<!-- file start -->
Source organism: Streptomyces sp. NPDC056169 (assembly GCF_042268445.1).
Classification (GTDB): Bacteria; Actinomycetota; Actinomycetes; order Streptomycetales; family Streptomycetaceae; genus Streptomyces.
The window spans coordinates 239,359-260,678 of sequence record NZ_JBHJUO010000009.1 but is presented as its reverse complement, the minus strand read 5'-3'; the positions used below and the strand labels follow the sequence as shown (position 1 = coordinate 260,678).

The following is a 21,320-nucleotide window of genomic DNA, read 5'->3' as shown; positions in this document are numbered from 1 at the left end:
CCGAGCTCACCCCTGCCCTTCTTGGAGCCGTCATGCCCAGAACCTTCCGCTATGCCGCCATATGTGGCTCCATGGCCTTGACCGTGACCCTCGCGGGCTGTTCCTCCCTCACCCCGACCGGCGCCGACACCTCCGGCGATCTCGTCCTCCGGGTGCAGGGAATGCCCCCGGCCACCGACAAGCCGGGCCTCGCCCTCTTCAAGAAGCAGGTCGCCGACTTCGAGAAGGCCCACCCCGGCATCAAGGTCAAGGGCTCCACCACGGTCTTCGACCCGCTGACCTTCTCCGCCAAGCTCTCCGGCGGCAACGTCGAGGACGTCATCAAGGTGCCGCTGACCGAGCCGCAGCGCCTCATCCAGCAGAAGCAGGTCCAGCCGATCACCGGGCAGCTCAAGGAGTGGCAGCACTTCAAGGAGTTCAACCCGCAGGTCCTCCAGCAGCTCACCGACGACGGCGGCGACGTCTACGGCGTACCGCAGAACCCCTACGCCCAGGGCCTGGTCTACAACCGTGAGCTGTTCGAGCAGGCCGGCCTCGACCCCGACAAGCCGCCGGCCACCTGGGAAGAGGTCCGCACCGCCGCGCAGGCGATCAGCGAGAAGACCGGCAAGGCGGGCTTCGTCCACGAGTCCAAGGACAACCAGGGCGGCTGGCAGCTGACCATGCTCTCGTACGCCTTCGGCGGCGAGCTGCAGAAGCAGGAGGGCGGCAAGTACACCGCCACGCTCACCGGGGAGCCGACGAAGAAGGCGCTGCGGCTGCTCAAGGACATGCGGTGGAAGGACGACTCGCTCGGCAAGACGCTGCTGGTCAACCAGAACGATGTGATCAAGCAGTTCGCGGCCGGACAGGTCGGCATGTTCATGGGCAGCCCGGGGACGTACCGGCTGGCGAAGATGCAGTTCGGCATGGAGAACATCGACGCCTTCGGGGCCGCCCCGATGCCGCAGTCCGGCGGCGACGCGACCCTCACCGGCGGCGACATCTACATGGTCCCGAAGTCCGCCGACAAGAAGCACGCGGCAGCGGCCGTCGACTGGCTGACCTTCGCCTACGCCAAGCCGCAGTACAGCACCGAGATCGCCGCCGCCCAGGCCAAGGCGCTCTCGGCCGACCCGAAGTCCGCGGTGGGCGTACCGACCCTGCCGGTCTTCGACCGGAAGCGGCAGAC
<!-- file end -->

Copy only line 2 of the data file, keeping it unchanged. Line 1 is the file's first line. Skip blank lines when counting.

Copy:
Classification (GTDB): Bacteria; Actinomycetota; Actinomycetes; order Streptomycetales; family Streptomycetaceae; genus Streptomyces.